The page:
SINGAPORE – With the sky still dark and most of Singapore asleep, a small group of auxiliary police officers gathers in a dimly lit room in anticipation.
At 3am, a ping is heard, signalling the daily schedule is in.
A flurry of activity fills the room, as the officers map routes and locations, allocate vehicles and inventory, and send out assignments to staff on the ground.
The Aetos Command Centre in West Coast Road oversees the deployment of more than 150 officers around the island daily in the lead up to Chinese New Year.
The officers are split into more than 30 teams, and are tasked with replenishing new notes at 61 DBS Bank’s pop-up automated teller machines (ATMs) across 41 locations.
This is on top of the more than 1,000 regular DBS ATMs that Aetos handles daily.
The teams have to collect the cartridges containing the new notes from a cash processing centre and place them in vaults in specialised vehicles, before heading to their locations for the day.
Deputy Superintendent Habhajan Singh, 73, the commanding officer of Aetos’ echo division, said work begins when they receive the daily schedule from DBS every morning.
The command centre processes this, before briefing Aetos officers on which locations they will be deployed to and how much cash they will be replenishing.
The officers had received specialised training in the handling of cash and valuables, before they were allowed to be deployed.
“The vehicles have a vault which can only be entered by one person at a time, using a key and one-time code provided after confirmation with the command centre,” said DSP Habhajan.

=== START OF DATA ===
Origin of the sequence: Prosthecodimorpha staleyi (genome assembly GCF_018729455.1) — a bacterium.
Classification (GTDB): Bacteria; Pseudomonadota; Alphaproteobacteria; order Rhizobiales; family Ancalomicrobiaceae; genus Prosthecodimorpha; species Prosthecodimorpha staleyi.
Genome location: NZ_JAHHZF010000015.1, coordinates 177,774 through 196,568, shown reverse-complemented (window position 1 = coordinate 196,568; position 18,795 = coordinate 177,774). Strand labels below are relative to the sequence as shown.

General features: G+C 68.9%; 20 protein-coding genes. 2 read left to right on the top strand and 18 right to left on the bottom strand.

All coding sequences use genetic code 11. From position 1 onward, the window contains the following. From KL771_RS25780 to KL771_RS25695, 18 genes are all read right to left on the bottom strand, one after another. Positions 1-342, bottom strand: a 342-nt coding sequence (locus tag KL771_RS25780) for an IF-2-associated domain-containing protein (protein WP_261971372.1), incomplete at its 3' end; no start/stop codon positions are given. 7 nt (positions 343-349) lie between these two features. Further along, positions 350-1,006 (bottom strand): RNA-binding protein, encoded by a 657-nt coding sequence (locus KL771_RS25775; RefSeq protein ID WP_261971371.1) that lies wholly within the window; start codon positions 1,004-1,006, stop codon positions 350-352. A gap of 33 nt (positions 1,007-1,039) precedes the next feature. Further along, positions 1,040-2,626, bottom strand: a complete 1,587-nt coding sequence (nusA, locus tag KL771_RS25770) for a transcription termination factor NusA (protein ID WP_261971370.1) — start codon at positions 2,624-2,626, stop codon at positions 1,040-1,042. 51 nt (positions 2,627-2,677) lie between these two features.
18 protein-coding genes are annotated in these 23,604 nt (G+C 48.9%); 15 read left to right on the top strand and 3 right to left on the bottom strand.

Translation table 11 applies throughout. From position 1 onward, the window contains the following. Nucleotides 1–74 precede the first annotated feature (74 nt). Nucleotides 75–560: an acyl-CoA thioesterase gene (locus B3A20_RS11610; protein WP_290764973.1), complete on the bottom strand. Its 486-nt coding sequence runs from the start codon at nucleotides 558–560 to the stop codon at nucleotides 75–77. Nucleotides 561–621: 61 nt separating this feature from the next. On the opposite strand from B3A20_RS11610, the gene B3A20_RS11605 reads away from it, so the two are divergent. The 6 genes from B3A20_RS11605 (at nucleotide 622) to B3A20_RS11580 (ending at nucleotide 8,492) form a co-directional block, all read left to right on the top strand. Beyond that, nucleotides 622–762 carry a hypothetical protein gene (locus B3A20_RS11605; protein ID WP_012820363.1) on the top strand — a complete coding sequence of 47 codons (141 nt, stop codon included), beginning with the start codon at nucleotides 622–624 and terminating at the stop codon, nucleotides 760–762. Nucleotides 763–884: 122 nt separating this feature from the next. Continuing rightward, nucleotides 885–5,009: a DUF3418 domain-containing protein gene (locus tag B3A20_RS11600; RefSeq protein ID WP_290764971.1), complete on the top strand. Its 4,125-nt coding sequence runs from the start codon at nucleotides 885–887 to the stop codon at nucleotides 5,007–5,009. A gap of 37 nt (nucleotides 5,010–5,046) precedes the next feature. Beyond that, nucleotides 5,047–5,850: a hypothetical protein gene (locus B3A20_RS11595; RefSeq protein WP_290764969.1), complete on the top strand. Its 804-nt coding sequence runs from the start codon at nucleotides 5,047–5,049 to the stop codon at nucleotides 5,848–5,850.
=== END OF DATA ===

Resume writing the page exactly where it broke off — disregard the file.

“The vehicles are tracked live via GPS, and the dual-lock process ensures the vehicles and cash are locked properly,” he added, referring to the Global Positioning System.
There is also live in-vehicle video streaming to ensure that processes are strictly complied with.
Due to Covid-19, there has been an increase in the number of DBS pop-up ATMs – from 41 machines across 20 locations last year to 61 across 41 areas this year.
DSP Habhajan said this has required significantly more coordination.
Each machine has about five cash cartridges, though at certain locations like Clementi, the machines have up to nine cartridges of cash each to better support demand.
Aetos officers declined to reveal the amount of cash in each cartridge, but said it weighs almost 10kg each when full.
Cartridges have specialised security features to prevent tampering and for tracking purposes.
The pop-up machines are replenished twice daily on average.
Corporal Seet Chun Kit, 26, an Aetos replenishing officer, said it takes about 10 minutes to replenish a machine on-site, if there are no technical difficulties.
“But sometimes there are machine faults, and it may take up to half an hour to troubleshoot,” he said. “Sometimes we find passbooks and cards stuck inside, but we are not allowed to pass them back to the customer as the verification must be done by DBS.”
It was reported last week that the expected waiting times at 21 of the 41 locations was more than two hours, after snaking queues consisting of mostly the elderly formed ahead of Chinese New Year.
This was despite efforts by the Monetary Authority of Singapore, urging the public to use digital banking services and to give e-hongbaos instead.
Cpl Seet said officers were aware of the long queues, and have been working hard to keep downtime to a minimum so that Singaporeans can get their new notes quickly in the lead up to Chinese New Year.
This Wednesday, however, will be an exception. It is the auspicious day of Li Chun, when people in Singapore deposit money into their accounts at varying times according to their Chinese zodiac, believing that this will ensure a year of good luck.
Instead of filling empty cartridges, Aetos officers will have to replace cartridges filled to the brim.
Cpl Seet explained that when the cartridges are full, the machines are put out of service, and the officers have to quickly replace the cartridges.
“It’s a reverse situation, and the operations room will have to deploy us quickly at different times,” he said.
“Despite the pandemic, we still see people doing the same things as previous years. I don’t think Li Chun this year will be an exception.”
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